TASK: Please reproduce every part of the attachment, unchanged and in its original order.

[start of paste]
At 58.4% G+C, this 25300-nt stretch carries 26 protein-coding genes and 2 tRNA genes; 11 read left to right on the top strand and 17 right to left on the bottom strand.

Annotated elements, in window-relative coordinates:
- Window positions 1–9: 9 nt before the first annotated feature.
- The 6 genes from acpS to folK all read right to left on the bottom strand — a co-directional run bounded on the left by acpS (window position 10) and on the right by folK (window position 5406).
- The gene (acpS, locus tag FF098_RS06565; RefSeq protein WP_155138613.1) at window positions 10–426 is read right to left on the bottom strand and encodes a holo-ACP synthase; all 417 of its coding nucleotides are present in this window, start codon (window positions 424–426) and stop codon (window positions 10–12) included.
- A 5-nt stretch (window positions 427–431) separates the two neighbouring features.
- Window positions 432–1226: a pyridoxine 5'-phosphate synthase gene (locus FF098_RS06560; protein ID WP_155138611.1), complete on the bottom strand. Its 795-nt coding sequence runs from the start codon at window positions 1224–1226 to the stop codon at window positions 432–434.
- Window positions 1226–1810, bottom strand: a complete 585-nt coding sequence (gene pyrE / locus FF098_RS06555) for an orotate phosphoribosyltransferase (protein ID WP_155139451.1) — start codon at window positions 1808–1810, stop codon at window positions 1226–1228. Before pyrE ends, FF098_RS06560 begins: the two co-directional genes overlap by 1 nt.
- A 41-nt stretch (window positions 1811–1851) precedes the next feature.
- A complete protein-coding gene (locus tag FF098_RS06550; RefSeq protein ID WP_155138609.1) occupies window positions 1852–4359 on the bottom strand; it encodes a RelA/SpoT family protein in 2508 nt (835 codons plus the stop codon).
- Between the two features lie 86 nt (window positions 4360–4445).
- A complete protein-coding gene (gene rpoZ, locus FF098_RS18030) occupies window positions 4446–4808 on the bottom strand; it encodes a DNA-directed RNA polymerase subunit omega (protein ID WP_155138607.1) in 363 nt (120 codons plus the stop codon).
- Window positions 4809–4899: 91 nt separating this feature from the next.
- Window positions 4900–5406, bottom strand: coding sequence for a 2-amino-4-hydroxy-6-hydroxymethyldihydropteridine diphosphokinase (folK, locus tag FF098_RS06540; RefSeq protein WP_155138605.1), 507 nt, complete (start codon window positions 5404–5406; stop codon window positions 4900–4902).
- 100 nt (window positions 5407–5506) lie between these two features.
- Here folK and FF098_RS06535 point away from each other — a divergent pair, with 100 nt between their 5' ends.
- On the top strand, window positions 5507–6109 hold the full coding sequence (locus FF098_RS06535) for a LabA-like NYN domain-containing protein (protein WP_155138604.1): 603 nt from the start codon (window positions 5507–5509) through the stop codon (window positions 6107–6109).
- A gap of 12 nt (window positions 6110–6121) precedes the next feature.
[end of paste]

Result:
At 58.4% G+C, this 25300-nt stretch carries 26 protein-coding genes and 2 tRNA genes; 11 read left to right on the top strand and 17 right to left on the bottom strand.

Annotated elements, in window-relative coordinates:
- Window positions 1–9: 9 nt before the first annotated feature.
- The 6 genes from acpS to folK all read right to left on the bottom strand — a co-directional run bounded on the left by acpS (window position 10) and on the right by folK (window position 5406).
- The gene (acpS, locus tag FF098_RS06565; RefSeq protein WP_155138613.1) at window positions 10–426 is read right to left on the bottom strand and encodes a holo-ACP synthase; all 417 of its coding nucleotides are present in this window, start codon (window positions 424–426) and stop codon (window positions 10–12) included.
- A 5-nt stretch (window positions 427–431) separates the two neighbouring features.
- Window positions 432–1226: a pyridoxine 5'-phosphate synthase gene (locus FF098_RS06560; protein ID WP_155138611.1), complete on the bottom strand. Its 795-nt coding sequence runs from the start codon at window positions 1224–1226 to the stop codon at window positions 432–434.
- Window positions 1226–1810, bottom strand: a complete 585-nt coding sequence (gene pyrE / locus FF098_RS06555) for an orotate phosphoribosyltransferase (protein ID WP_155139451.1) — start codon at window positions 1808–1810, stop codon at window positions 1226–1228. Before pyrE ends, FF098_RS06560 begins: the two co-directional genes overlap by 1 nt.
- A 41-nt stretch (window positions 1811–1851) precedes the next feature.
- A complete protein-coding gene (locus tag FF098_RS06550; RefSeq protein ID WP_155138609.1) occupies window positions 1852–4359 on the bottom strand; it encodes a RelA/SpoT family protein in 2508 nt (835 codons plus the stop codon).
- Between the two features lie 86 nt (window positions 4360–4445).
- A complete protein-coding gene (gene rpoZ, locus FF098_RS18030) occupies window positions 4446–4808 on the bottom strand; it encodes a DNA-directed RNA polymerase subunit omega (protein ID WP_155138607.1) in 363 nt (120 codons plus the stop codon).
- Window positions 4809–4899: 91 nt separating this feature from the next.
- Window positions 4900–5406, bottom strand: coding sequence for a 2-amino-4-hydroxy-6-hydroxymethyldihydropteridine diphosphokinase (folK, locus tag FF098_RS06540; RefSeq protein WP_155138605.1), 507 nt, complete (start codon window positions 5404–5406; stop codon window positions 4900–4902).
- 100 nt (window positions 5407–5506) lie between these two features.
- Here folK and FF098_RS06535 point away from each other — a divergent pair, with 100 nt between their 5' ends.
- On the top strand, window positions 5507–6109 hold the full coding sequence (locus FF098_RS06535) for a LabA-like NYN domain-containing protein (protein WP_155138604.1): 603 nt from the start codon (window positions 5507–5509) through the stop codon (window positions 6107–6109).
- A gap of 12 nt (window positions 6110–6121) precedes the next feature.